New flavours in India’s platter

India Tourism is pulling out all stops to make the India experience incredible. MOT is showcasing new flavours and experiences among tourists, trade operators and agents. Suman Billa, Joint Secretary, MOT, tells TRAVTALK more.

Peden Doma Bhutia

Q The India stall at this year’s ITB Berlin had a few new elements such as virtual reality. What are the various media used to engage more people to raise awareness about the country?

It is about the experience we give our visitors, we realise that when people come to a trade fair they come for business but we also feel the need to make it lively and attractive, to give them a flavour of what it is like to be in India. The virtual reality piece is something that we have created because India is very popular for certain elements and so it’s also something fun to do for people and perhaps click a selfie. That’s not all, it also helps us to keep a track of people as once they have taken the picture they need to log in to our social media platform from where they can retrieve the picture. So, it’s a good way to create a database of trade operators who come here. It’s also a good way for us to get a list of the attendees and of course the ones who are interested in the India market. This year at ITB Berlin we had a lot more cultural performances, a yoga programme and some fun activities involving Bollywood. One of the things we did this year is to ask states to bring their artists to these fairs where we have created a platform for them to perform.

Q How do such fairs help promote a country as varied and big as India. What’s the difference between roadshows and fairs?

Fairs are important from the point of view of retaining connectivity with those we do business with, because it’s important for you to come face to face with your business partners. It’s a good way to connect with them but fairs also tend to be very busy as the buyers have several competing meetings to attend. One needs to evolve a combination of trade fairs where we retain business and continue with client base but we also need to do roadshows where we bring in new business. The roadshow format is more suitable for getting new business.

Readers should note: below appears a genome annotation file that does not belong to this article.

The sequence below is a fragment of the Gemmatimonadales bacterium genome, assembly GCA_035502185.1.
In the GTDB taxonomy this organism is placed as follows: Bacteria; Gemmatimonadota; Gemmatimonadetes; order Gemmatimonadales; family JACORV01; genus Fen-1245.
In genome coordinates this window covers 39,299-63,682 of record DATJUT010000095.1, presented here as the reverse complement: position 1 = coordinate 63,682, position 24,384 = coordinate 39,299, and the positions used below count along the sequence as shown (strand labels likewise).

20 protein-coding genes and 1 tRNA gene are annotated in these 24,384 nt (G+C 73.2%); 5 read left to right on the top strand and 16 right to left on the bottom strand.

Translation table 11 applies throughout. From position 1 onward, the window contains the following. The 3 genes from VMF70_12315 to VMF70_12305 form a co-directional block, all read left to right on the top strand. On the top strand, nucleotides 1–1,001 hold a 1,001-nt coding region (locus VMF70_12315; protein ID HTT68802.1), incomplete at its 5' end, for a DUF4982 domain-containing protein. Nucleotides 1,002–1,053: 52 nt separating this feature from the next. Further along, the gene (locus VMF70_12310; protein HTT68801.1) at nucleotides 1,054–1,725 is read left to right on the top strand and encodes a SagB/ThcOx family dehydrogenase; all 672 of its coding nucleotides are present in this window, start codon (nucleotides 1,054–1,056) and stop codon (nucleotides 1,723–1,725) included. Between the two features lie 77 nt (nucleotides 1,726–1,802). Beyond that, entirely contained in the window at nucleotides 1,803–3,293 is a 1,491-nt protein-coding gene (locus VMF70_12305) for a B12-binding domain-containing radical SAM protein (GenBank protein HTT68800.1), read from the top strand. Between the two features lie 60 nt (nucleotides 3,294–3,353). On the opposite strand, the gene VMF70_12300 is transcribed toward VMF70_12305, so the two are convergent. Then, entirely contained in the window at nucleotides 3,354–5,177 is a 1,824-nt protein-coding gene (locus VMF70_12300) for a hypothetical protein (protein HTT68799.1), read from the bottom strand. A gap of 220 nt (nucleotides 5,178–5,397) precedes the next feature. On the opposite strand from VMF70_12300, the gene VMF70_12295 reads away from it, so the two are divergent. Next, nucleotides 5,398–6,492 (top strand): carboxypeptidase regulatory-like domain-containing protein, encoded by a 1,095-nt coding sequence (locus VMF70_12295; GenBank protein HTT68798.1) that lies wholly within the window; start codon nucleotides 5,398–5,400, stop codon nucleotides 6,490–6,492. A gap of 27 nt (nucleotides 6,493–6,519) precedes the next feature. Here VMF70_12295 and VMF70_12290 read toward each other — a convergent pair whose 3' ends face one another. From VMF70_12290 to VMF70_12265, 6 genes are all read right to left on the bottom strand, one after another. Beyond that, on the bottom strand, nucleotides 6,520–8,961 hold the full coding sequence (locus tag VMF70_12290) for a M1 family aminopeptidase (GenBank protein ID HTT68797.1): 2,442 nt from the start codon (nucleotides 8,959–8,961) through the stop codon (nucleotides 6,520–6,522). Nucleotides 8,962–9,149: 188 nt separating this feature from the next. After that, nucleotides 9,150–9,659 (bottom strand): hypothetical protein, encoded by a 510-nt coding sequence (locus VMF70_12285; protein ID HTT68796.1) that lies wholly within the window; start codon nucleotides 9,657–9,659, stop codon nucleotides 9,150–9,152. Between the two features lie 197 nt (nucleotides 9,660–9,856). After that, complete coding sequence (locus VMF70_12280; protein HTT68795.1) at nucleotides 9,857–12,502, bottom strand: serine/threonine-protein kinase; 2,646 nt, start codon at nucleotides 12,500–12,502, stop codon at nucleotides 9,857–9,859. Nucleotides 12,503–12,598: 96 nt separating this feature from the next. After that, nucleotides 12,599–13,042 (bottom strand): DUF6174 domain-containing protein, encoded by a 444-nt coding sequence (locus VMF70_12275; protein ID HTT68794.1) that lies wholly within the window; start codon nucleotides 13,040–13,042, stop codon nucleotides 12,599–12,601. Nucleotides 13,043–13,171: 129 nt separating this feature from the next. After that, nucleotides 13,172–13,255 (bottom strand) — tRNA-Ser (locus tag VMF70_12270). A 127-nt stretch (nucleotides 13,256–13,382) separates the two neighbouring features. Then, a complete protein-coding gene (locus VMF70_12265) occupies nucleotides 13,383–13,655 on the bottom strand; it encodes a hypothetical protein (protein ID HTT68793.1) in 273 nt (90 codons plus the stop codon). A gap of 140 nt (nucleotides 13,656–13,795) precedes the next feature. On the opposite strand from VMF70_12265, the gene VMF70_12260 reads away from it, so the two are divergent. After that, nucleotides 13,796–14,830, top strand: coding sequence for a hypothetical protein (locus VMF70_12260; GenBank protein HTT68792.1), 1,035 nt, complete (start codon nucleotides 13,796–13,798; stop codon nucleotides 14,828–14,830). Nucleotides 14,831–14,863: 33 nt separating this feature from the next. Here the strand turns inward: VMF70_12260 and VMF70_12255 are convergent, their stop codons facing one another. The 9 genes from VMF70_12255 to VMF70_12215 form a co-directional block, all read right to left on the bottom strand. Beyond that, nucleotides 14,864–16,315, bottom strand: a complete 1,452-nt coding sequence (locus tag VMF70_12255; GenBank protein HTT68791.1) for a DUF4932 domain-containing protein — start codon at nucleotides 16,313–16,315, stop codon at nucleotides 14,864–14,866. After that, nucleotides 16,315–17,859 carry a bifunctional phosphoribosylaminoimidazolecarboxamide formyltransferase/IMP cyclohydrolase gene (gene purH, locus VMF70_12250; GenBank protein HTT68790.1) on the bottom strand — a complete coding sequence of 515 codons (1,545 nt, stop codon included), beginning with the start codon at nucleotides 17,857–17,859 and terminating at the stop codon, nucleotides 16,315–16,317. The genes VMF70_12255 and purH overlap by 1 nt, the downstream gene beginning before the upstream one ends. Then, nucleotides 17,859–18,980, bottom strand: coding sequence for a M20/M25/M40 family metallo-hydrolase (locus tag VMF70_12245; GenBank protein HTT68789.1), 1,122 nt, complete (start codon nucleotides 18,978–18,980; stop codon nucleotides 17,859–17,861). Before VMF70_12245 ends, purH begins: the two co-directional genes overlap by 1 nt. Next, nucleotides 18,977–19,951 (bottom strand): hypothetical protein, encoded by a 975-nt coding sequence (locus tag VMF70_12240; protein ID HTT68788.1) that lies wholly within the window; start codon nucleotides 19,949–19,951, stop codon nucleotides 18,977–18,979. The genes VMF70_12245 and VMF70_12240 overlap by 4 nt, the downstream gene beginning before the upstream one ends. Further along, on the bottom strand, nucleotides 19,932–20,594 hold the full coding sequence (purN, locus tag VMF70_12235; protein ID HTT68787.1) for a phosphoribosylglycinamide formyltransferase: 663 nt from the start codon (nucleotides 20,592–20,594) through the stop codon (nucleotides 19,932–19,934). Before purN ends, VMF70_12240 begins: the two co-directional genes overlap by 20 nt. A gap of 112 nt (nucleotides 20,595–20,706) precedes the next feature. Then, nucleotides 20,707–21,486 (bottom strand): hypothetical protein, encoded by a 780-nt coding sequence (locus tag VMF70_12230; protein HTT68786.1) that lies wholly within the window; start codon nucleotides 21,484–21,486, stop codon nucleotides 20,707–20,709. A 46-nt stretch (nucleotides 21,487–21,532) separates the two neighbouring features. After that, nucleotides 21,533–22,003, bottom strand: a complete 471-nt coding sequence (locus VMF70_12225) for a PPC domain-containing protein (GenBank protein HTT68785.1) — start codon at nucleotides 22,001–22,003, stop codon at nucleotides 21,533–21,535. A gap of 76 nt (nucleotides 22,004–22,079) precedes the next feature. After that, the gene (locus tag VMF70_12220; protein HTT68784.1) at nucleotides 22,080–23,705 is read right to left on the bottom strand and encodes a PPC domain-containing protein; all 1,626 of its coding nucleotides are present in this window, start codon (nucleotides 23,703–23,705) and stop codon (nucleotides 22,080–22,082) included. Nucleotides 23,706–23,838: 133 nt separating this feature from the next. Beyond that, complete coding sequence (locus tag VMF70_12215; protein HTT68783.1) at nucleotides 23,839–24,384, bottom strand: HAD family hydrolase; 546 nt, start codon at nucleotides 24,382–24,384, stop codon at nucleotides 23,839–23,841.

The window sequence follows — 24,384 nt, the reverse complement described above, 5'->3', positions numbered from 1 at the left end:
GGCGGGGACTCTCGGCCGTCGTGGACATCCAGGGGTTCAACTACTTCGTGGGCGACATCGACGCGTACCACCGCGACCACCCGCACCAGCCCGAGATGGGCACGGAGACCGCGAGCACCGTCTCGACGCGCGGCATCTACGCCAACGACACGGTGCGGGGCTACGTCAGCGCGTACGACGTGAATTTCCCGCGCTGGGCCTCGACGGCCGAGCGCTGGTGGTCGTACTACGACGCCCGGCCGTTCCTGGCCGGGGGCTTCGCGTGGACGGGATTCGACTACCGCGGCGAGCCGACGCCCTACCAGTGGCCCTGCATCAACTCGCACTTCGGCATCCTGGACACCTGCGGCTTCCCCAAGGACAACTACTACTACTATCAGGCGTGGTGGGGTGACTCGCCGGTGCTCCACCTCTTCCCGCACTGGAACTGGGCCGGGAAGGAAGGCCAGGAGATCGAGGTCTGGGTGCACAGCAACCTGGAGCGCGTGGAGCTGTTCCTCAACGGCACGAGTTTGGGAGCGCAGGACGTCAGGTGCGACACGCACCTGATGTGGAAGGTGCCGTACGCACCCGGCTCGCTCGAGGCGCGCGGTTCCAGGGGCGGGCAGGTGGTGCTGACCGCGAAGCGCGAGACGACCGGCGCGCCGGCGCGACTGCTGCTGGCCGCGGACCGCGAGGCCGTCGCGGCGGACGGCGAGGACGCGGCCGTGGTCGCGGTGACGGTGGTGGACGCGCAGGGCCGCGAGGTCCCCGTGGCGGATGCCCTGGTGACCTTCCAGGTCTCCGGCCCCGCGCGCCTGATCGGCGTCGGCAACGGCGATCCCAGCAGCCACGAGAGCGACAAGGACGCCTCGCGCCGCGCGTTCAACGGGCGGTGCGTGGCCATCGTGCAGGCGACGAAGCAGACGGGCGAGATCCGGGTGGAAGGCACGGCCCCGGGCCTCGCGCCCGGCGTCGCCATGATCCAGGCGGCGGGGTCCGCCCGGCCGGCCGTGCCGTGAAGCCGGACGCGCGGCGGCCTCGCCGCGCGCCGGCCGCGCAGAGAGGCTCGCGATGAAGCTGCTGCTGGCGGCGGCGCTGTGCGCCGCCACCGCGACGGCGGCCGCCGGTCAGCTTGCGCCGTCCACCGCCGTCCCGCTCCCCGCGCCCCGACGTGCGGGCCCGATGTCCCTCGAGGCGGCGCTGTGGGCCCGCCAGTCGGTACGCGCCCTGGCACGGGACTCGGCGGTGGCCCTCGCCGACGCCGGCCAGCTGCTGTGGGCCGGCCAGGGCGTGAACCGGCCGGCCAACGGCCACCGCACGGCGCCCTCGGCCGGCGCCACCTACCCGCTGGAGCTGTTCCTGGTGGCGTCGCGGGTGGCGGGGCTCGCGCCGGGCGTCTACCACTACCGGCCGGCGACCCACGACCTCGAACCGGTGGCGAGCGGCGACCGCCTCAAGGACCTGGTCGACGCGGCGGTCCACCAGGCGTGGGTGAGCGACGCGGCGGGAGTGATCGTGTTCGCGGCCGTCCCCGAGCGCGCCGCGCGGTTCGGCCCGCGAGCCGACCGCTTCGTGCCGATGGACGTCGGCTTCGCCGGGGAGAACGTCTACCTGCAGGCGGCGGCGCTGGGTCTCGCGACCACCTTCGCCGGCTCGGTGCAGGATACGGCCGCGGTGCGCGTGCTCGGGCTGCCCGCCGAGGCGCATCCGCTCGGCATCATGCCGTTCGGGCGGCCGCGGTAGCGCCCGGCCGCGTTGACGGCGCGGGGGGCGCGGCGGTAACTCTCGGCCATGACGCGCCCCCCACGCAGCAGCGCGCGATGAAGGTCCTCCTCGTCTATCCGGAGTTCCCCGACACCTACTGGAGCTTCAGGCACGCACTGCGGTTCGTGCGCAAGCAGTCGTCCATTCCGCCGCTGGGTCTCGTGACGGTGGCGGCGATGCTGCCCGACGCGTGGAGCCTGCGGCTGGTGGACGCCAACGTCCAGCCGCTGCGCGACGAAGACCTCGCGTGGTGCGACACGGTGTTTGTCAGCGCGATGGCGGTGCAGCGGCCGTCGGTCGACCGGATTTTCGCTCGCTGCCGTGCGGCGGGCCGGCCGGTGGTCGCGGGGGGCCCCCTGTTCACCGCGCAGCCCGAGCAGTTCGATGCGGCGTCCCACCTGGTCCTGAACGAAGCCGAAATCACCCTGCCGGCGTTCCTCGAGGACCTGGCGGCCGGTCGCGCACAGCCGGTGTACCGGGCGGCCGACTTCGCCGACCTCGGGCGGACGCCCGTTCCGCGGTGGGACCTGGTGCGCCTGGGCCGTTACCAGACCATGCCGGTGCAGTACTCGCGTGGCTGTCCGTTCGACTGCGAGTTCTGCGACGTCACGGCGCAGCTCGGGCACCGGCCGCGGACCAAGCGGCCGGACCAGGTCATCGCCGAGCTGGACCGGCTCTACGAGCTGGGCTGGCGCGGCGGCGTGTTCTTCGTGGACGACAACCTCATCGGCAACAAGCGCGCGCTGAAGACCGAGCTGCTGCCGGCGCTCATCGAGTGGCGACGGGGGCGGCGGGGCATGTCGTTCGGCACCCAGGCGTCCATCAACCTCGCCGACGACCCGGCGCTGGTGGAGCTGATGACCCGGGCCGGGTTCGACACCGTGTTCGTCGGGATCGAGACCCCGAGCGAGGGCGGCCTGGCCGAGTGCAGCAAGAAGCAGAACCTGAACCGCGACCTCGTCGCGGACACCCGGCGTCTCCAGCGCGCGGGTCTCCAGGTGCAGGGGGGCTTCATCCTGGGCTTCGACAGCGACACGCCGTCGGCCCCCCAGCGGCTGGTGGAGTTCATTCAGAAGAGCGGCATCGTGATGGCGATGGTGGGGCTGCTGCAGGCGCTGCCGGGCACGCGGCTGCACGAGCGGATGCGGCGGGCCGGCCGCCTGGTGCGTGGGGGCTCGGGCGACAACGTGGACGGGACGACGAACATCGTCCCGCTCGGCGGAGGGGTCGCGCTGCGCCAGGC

Q India has a lot of bad press to fight when it comes to safety and security. How is the Ministry of Tourism working to correct this image?

This concern was very live three years ago but now I don’t think this issue exists as prominently as it did before. Firstly, we have appointed a PR agency now. All the 100 positive things that happen in India go unreported, but when one bad thing happens gets prominence, so we are working with the PR agency to look at all positive things that happen in India, especially with regards to women. That’s a perspective that people need to get about India.

Secondly, we have strong social media handles in which we are propagating these messages, we also have an Incredible India EU handle.

And thirdly, last year we got a DRV workshop, DRV is the largest tour and travel agent association in Germany. We flew in 60 people from Germany into India and divided them into four groups – East, West, North and South. We told them to travel, go around and then come back to Delhi and have a debriefing. Once back, they unanimously said that the India they saw is nothing like what they had in mind, and that’s exactly what we wanted. We didn’t want them to sell it because we are asking them to, we wanted them to experience the real India. We are planning such exercises with other countries as well.

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